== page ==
Of the two sides in the debate, Fields-hating Pagford is more easily (too easily?) satirised. Mollison is superficially hearty and genial, but his devoted wife, Shirley, is a gossip-loving mass of prejudice and deference. His solicitor son, Miles, may be ineffectual, but his wife, Samantha, is the kind of hostess who deliberately thinks up awkward questions with which to trap her dinner party guests.
With the pro-Fielders, Rowling swaps black comedy for empathy. Certainly, they have a lot more to put up with from their own children: secondary school deputy head Colin Wall is tormented by his son, Fats, who is determined to live his life as “authentically” as possible, which often seems to consist largely in mocking his father, whose career is all but wrecked by a nervous disorder.
Then there’s Brian Fairbrother’s other great friend, Parminder Jarwanda, the local GP: two of her three children are doing well at school, but daughter Sukhvinder, bullied on Facebook and Twitter by Fats on account of her weight and looks, is falling far behind and is starting to self-harm.
Andrew Price, whose printer father has put himself forward for the council seat because he has been told (wrongly) that it offers rich pickings in terms of kickbacks, has it just as hard: his father not only routinely mocks his acne-covered face, but regularly attacks him with his fists.
Above all, there’s Krystal Weedon. When bourgeois Pagford looks at her, it sees someone it puts its children in private school to get away from. To them, she is The Fields incarnate: promiscuous, insolent to her teachers, violent in and outside the playground. In their rush to judgment, they don’t see how she became like that, how she might only be playing truant to keep her drug- addict mother from the local dealer or, if she has failed to do so , to look after her young brother, Robbie, while her mother is in a heroin haze.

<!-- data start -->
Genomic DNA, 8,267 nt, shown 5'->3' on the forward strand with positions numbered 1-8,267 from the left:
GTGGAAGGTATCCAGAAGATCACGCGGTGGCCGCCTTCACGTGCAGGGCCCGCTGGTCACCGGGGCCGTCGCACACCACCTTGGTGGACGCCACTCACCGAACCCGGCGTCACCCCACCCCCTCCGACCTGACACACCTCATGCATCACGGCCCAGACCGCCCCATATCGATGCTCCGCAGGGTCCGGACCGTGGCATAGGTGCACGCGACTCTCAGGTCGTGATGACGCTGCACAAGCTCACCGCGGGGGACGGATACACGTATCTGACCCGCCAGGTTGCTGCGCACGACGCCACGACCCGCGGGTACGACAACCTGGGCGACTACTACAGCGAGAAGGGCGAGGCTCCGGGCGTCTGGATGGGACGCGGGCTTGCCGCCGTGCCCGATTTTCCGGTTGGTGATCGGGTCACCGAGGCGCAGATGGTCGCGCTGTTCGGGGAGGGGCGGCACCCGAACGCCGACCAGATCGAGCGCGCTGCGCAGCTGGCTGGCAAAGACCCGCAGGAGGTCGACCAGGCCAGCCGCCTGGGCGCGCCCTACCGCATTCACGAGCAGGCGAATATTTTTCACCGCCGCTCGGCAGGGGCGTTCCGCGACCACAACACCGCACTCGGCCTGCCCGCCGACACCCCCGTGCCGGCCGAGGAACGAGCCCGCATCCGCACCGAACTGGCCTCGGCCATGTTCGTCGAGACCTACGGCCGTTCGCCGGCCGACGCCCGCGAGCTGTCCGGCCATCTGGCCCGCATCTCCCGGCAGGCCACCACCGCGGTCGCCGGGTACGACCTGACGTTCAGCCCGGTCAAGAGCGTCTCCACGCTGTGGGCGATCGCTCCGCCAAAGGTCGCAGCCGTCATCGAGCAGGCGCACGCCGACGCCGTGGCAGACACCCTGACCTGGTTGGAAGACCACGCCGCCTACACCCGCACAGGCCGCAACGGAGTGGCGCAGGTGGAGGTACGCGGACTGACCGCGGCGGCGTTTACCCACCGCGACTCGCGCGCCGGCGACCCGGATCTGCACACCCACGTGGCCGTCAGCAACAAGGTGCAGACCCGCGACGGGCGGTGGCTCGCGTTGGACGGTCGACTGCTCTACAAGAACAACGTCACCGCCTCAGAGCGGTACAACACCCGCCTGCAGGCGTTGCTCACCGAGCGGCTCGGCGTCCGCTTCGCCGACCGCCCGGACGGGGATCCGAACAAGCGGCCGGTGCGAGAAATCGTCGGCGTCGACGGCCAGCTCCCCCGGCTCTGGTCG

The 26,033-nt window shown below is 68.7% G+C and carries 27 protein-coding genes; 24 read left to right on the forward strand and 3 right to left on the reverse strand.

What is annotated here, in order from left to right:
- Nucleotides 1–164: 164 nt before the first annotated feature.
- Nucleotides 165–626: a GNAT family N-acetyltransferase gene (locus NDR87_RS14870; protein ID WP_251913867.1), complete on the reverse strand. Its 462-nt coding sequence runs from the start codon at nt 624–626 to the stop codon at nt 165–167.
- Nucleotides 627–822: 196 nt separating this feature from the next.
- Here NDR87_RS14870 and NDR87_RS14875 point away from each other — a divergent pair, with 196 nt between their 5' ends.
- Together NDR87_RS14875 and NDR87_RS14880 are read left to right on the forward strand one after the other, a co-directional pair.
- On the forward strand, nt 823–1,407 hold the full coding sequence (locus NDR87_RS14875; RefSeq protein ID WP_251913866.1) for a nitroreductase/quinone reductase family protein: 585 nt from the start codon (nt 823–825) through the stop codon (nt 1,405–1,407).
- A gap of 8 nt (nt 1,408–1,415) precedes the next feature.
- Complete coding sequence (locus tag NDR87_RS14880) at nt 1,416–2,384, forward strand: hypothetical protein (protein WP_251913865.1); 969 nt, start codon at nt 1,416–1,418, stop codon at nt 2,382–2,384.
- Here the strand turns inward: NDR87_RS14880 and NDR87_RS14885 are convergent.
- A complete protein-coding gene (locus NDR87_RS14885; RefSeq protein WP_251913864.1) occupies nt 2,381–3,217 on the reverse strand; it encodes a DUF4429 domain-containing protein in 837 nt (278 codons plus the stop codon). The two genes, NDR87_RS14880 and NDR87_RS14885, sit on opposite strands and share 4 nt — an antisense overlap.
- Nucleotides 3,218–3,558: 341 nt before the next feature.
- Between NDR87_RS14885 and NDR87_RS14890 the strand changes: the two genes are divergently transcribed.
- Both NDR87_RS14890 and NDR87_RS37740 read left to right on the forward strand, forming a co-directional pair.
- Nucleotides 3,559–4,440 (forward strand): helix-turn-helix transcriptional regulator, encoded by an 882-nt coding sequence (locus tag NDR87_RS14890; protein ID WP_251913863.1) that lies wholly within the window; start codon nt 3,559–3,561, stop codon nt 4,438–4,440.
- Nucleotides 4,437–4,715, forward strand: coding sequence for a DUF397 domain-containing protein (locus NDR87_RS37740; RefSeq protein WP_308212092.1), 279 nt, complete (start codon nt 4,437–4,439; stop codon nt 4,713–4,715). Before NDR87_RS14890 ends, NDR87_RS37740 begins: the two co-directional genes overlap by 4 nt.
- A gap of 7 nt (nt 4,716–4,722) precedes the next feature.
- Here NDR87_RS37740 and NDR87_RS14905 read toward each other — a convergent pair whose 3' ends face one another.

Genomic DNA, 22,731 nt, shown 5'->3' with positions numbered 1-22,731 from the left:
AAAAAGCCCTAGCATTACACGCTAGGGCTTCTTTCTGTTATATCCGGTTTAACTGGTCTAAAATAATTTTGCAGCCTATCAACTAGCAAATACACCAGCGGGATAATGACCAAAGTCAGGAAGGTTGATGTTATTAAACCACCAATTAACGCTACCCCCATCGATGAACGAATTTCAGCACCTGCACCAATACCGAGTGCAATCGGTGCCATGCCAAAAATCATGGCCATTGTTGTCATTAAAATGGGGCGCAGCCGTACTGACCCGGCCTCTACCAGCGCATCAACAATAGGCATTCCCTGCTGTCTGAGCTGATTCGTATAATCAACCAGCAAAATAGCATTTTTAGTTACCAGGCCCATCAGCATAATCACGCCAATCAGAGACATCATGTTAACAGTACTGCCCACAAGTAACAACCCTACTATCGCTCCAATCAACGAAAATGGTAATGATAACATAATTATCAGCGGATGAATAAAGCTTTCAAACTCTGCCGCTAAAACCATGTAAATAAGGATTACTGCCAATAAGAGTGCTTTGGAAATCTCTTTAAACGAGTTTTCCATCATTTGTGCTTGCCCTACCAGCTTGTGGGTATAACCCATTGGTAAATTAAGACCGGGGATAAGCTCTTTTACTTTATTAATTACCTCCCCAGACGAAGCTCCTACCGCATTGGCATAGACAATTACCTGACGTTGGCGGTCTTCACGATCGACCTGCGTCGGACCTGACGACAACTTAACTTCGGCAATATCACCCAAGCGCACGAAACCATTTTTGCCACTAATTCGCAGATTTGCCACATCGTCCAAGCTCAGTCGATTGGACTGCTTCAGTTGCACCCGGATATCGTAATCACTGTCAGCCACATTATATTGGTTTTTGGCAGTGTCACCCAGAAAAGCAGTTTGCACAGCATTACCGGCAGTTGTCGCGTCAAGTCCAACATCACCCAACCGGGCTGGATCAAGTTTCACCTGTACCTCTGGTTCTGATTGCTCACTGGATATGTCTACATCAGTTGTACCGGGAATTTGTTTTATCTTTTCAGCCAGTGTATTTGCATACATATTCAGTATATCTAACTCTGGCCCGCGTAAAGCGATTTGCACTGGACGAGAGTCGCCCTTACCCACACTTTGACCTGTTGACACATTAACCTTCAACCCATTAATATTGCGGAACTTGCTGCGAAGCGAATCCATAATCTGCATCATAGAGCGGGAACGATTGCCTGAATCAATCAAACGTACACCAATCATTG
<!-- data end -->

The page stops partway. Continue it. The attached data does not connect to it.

Think back to those Harry Potter books and remember how precisely Rowling charted her characters’ progress through their teenage years. Here, there’s a similar emotional exactitude about those moments in the lives of her Pagford teens when they come closest to real danger, from themselves and from wider society. And this time – because we’re dealing with reality not fantasy – it doesn’t always end happily ever after.
Given Rowling’s phenomenal worldwide success, there will be plenty of critics out there who can’t wait to chip away at her literary reputation. I’m not one of them. Although she is no great stylist – her prose is seldom more than serviceable – her portrait of Pagford has coherence, integrity and, especially in the set-pieces where we see the characters en masse, a delicious interconnectedness.
It is far grittier, bleaker (and, occasionally, funnier) than I had expected, and – the acid test – I suspect it would do well even if its author’s name weren’t JK Rowling.
• The Casual Vacancy by JK Rowling is published today by Little, Brown, price £20.